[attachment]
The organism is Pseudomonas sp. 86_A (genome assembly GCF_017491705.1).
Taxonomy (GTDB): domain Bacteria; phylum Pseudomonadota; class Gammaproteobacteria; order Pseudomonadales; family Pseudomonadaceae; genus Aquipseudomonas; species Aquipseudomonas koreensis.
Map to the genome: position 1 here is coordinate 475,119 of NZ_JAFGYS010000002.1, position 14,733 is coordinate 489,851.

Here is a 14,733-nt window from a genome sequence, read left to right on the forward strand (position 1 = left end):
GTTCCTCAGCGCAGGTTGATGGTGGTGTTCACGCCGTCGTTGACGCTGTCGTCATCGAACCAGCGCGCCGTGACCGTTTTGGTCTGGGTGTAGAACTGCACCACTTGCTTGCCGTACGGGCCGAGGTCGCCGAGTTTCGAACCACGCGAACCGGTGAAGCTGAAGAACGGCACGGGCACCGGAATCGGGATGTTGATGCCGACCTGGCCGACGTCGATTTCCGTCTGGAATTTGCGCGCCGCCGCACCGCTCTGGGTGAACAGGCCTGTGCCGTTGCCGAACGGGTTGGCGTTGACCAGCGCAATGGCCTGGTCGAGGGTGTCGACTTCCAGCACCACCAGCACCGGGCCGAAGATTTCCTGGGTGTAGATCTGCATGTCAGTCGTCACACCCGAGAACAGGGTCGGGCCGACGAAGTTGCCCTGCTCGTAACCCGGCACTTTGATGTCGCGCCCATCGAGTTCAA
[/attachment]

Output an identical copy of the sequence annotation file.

The organism is Pseudomonas sp. 86_A (genome assembly GCF_017491705.1).
Taxonomy (GTDB): domain Bacteria; phylum Pseudomonadota; class Gammaproteobacteria; order Pseudomonadales; family Pseudomonadaceae; genus Aquipseudomonas; species Aquipseudomonas koreensis.
Map to the genome: position 1 here is coordinate 475,119 of NZ_JAFGYS010000002.1, position 14,733 is coordinate 489,851.

Here is a 14,733-nt window from a genome sequence, read left to right on the forward strand (position 1 = left end):
GTTCCTCAGCGCAGGTTGATGGTGGTGTTCACGCCGTCGTTGACGCTGTCGTCATCGAACCAGCGCGCCGTGACCGTTTTGGTCTGGGTGTAGAACTGCACCACTTGCTTGCCGTACGGGCCGAGGTCGCCGAGTTTCGAACCACGCGAACCGGTGAAGCTGAAGAACGGCACGGGCACCGGAATCGGGATGTTGATGCCGACCTGGCCGACGTCGATTTCCGTCTGGAATTTGCGCGCCGCCGCACCGCTCTGGGTGAACAGGCCTGTGCCGTTGCCGAACGGGTTGGCGTTGACCAGCGCAATGGCCTGGTCGAGGGTGTCGACTTCCAGCACCACCAGCACCGGGCCGAAGATTTCCTGGGTGTAGATCTGCATGTCAGTCGTCACACCCGAGAACAGGGTCGGGCCGACGAAGTTGCCCTGCTCGTAACCCGGCACTTTGATGTCGCGCCCATCGAGTTCAA